We wouldn’t give our guests the dog bowl or the cats dish to eat from?  It would be unthinkable for us to serve soup from our children’s potty.
Paul’s argument is that just as you wouldn’t use such vessels to offer food to a guest, neither should it enter our heads to serve God with lives that are not completely cleansed and dedicated to Him for His use.
We need to consecrate our lives to Him entirely.
In practical terms, that means that we decide to live purposefully to glorify God in all aspects of our lives.
It means we will do our job for His glory. We will relate to our family for His glory. We will worship for His glory. We will work in the Corps and in the community for His glory. We consecrate ourselves for Him and His glory.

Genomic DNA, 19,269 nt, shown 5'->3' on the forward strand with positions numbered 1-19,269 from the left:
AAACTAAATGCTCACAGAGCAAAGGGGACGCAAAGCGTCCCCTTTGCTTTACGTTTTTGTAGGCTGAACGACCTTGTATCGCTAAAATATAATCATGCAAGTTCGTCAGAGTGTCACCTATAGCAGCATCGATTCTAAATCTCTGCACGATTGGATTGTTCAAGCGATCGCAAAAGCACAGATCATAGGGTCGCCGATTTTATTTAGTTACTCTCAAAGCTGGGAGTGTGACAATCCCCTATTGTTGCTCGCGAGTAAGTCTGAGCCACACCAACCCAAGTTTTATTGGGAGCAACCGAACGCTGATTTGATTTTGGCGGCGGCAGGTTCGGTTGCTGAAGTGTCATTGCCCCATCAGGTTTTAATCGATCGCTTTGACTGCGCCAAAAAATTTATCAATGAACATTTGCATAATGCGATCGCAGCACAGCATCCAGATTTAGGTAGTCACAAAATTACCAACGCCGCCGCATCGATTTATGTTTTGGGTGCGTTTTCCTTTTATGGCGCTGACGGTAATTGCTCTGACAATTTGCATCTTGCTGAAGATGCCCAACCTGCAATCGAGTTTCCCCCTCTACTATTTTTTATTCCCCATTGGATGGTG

That’s our part but God has His part.
When we consecrate ourselves to God entirely, the Holy Spirit will come to fill us entirely, setting us apart and empowering us to live the life we have committed to living.
We cannot be a useful vessel for God on our own.
We need the Spirit to give us the motivation and the ability to live for Him. He cleanses us, making us vessels fit for noble purposes.
We will always be sinners saved by grace but that is not all we are.
The Bible now states that those who are in Christ are now saints.
If we think, that all we are is sinners, then that is how we will act but if know we are already saints then we will live our lives from the security of knowing that we belong to God, that He has already chosen us to serve Him and He will provide the cleansing power to fulfil that calling, despite all our brokenness and flawed humanity.
There is a large stained glass window in Winchester Cathedral which was has an interesting history.